The minister for disabled people has refused to apologise for as many as 24 breaches of disabled people’s rights – and probably even more – by the government in the 12 months since the first COVID-19 lockdown.
Disabled people’s organisations (DPOs) and activists this week described the list as “shocking” and said that each example represented a “profound injustice done to disabled people by the UK government”.
It provides fresh fuel for calls for an independent inquiry into the disproportionate number of deaths of disabled people during the pandemic.
The list includes the government’s decision – early in the pandemic – to discharge hospital patients into care homes without testing them for COVID-19, causing the loss of thousands of lives of disabled and older people.
This was later mirrored by the decision of the Department of Health and Social Care (DHSC) to draw up a strategy that allows patients infected with COVID to be discharged from hospitals into residential homes, as part of a so-called “safe discharge” scheme regulated by the Care Quality Commission.
The list also includes the decision to place those disabled people seen as clinically extremely vulnerable to the virus as low as sixth on the initial list of priority groups to be vaccinated.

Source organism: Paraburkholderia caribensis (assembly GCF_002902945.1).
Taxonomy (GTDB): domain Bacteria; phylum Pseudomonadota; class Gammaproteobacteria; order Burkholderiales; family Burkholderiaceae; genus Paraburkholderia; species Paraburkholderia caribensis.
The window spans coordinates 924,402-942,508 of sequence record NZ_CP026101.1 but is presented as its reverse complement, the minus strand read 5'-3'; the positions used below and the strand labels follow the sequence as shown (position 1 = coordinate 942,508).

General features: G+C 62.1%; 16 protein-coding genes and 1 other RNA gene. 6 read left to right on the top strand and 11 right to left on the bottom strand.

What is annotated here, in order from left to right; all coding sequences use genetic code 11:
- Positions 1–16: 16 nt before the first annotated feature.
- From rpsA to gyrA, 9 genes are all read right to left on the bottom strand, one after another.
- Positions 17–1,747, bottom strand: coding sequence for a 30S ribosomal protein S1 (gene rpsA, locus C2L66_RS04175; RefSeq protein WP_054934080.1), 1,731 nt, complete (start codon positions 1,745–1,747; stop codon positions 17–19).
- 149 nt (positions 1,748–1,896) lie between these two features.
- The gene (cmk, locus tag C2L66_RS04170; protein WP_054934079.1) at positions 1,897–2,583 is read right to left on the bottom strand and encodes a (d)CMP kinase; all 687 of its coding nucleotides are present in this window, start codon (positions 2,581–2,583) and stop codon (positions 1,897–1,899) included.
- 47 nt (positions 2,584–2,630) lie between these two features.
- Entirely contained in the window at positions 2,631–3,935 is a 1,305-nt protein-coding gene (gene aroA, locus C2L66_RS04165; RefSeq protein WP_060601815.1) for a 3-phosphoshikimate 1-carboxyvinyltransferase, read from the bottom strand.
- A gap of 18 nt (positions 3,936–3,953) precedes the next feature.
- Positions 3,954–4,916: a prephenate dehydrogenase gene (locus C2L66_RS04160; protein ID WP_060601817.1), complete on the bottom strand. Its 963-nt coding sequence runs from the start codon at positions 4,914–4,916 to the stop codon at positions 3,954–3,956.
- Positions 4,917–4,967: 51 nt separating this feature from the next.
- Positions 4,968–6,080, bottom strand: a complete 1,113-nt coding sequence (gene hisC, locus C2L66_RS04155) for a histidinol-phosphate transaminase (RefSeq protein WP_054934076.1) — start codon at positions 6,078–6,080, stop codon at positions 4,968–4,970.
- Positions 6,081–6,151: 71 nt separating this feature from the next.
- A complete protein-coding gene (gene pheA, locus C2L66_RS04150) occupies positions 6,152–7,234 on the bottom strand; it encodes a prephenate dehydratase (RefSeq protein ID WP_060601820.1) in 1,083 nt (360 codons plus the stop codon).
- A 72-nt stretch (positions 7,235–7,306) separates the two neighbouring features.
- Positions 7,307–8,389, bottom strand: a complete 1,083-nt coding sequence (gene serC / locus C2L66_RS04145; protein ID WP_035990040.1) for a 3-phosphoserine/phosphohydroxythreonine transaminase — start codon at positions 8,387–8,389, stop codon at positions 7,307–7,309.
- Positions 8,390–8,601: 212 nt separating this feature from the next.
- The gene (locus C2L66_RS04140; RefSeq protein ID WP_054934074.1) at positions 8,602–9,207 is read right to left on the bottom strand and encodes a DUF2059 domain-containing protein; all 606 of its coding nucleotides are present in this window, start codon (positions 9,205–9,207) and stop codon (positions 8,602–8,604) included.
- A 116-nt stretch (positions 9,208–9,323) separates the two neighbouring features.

There have also been several examples of government delays in releasing life-saving guidance, such as taking five months to produce advice to protect disabled people in supported living services.
Another breach of rights was the repeated refusal to extend the £20-a-week benefit increase handed to those on universal credit to disabled people on employment and support allowance (ESA) and other “legacy” benefits.
Another saw the minister for disabled people, Justin Tomlinson, fail to carry out meaningful engagement with DPOs during the early months of the pandemic, while his Disability Unit failed to provide updates on its website for months at the height of the pandemic, while thousands of disabled people were dying from COVID-19.